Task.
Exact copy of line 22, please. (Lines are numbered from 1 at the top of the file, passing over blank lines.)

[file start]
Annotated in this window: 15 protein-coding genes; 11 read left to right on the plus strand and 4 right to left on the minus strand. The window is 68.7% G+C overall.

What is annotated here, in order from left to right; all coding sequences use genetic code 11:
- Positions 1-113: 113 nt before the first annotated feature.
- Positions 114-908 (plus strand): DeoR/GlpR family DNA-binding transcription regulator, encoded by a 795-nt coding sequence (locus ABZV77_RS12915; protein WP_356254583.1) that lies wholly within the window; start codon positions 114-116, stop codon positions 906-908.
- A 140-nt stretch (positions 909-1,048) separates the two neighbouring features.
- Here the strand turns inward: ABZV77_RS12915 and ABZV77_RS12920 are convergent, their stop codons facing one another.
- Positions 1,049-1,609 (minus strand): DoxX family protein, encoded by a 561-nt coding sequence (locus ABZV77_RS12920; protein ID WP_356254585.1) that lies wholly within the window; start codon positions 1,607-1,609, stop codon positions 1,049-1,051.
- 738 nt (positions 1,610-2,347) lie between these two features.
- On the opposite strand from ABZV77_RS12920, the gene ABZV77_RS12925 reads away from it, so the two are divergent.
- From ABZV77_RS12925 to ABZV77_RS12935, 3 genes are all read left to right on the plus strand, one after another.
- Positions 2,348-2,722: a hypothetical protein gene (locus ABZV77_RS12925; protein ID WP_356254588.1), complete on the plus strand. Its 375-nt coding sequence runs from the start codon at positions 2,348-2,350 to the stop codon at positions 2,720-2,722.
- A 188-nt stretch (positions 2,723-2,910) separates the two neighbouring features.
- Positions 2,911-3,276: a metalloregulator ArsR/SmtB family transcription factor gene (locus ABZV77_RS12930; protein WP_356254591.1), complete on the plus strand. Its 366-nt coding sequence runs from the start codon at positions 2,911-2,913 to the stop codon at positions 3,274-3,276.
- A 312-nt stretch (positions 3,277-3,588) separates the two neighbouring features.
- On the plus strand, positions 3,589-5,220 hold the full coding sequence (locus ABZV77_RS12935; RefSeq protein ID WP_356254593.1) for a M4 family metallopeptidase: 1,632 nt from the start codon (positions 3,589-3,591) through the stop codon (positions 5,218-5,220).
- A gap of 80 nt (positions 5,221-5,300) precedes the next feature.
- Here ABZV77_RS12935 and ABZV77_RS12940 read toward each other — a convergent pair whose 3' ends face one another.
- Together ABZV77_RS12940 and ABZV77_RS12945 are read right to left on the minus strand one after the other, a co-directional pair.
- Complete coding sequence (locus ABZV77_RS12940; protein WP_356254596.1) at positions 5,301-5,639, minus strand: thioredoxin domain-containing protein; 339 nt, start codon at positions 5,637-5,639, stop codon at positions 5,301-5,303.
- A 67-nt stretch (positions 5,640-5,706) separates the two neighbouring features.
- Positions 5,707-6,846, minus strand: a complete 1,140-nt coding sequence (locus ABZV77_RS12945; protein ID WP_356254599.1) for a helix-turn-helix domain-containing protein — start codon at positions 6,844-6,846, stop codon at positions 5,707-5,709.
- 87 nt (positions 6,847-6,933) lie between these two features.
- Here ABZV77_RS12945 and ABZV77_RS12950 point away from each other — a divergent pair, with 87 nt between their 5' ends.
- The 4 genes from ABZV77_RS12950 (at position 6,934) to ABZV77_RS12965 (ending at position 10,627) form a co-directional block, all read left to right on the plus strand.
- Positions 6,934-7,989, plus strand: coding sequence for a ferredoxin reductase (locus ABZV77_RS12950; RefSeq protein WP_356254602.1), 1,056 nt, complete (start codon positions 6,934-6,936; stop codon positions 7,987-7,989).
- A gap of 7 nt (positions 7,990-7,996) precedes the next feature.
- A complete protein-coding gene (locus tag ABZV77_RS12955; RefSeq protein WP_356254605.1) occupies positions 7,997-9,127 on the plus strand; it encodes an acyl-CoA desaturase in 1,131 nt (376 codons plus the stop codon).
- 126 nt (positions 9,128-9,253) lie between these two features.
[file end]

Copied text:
- 87 nt (positions 6,847-6,933) lie between these two features.